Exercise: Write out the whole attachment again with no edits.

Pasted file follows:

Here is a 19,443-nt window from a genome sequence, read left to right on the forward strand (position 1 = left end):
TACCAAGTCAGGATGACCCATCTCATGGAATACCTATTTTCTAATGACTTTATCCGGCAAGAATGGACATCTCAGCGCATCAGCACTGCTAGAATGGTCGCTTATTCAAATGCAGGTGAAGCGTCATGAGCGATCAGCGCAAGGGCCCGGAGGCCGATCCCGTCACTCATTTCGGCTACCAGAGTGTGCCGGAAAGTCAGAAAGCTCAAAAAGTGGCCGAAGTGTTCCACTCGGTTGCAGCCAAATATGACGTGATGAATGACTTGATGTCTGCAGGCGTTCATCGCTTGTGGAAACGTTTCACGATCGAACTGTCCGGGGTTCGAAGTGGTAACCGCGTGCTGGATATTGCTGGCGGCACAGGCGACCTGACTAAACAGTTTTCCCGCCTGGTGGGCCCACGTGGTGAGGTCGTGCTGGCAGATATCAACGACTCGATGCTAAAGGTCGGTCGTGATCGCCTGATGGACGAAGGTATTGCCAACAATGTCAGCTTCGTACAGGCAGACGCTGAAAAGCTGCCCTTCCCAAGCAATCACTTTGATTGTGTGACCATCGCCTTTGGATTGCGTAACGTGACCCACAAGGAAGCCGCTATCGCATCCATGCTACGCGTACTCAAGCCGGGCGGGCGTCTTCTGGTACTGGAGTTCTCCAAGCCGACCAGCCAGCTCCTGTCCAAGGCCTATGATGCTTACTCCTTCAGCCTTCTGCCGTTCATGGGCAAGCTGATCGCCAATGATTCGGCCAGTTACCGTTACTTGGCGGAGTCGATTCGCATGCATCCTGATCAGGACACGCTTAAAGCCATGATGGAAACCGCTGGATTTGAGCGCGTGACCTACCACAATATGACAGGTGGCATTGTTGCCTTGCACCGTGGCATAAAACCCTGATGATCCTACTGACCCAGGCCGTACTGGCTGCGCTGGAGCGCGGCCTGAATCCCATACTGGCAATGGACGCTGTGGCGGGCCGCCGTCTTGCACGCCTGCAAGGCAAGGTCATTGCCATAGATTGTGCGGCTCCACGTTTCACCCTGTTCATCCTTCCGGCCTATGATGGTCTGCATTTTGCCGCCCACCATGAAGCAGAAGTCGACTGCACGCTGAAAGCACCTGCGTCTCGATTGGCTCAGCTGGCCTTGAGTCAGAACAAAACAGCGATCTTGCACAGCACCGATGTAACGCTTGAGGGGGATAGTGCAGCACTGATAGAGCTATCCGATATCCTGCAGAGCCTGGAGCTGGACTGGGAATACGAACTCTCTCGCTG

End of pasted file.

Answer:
Here is a 19,443-nt window from a genome sequence, read left to right on the forward strand (position 1 = left end):
TACCAAGTCAGGATGACCCATCTCATGGAATACCTATTTTCTAATGACTTTATCCGGCAAGAATGGACATCTCAGCGCATCAGCACTGCTAGAATGGTCGCTTATTCAAATGCAGGTGAAGCGTCATGAGCGATCAGCGCAAGGGCCCGGAGGCCGATCCCGTCACTCATTTCGGCTACCAGAGTGTGCCGGAAAGTCAGAAAGCTCAAAAAGTGGCCGAAGTGTTCCACTCGGTTGCAGCCAAATATGACGTGATGAATGACTTGATGTCTGCAGGCGTTCATCGCTTGTGGAAACGTTTCACGATCGAACTGTCCGGGGTTCGAAGTGGTAACCGCGTGCTGGATATTGCTGGCGGCACAGGCGACCTGACTAAACAGTTTTCCCGCCTGGTGGGCCCACGTGGTGAGGTCGTGCTGGCAGATATCAACGACTCGATGCTAAAGGTCGGTCGTGATCGCCTGATGGACGAAGGTATTGCCAACAATGTCAGCTTCGTACAGGCAGACGCTGAAAAGCTGCCCTTCCCAAGCAATCACTTTGATTGTGTGACCATCGCCTTTGGATTGCGTAACGTGACCCACAAGGAAGCCGCTATCGCATCCATGCTACGCGTACTCAAGCCGGGCGGGCGTCTTCTGGTACTGGAGTTCTCCAAGCCGACCAGCCAGCTCCTGTCCAAGGCCTATGATGCTTACTCCTTCAGCCTTCTGCCGTTCATGGGCAAGCTGATCGCCAATGATTCGGCCAGTTACCGTTACTTGGCGGAGTCGATTCGCATGCATCCTGATCAGGACACGCTTAAAGCCATGATGGAAACCGCTGGATTTGAGCGCGTGACCTACCACAATATGACAGGTGGCATTGTTGCCTTGCACCGTGGCATAAAACCCTGATGATCCTACTGACCCAGGCCGTACTGGCTGCGCTGGAGCGCGGCCTGAATCCCATACTGGCAATGGACGCTGTGGCGGGCCGCCGTCTTGCACGCCTGCAAGGCAAGGTCATTGCCATAGATTGTGCGGCTCCACGTTTCACCCTGTTCATCCTTCCGGCCTATGATGGTCTGCATTTTGCCGCCCACCATGAAGCAGAAGTCGACTGCACGCTGAAAGCACCTGCGTCTCGATTGGCTCAGCTGGCCTTGAGTCAGAACAAAACAGCGATCTTGCACAGCACCGATGTAACGCTTGAGGGGGATAGTGCAGCACTGATAGAGCTATCCGATATCCTGCAGAGCCTGGAGCTGGACTGGGAATACGAACTCTCTCGCTG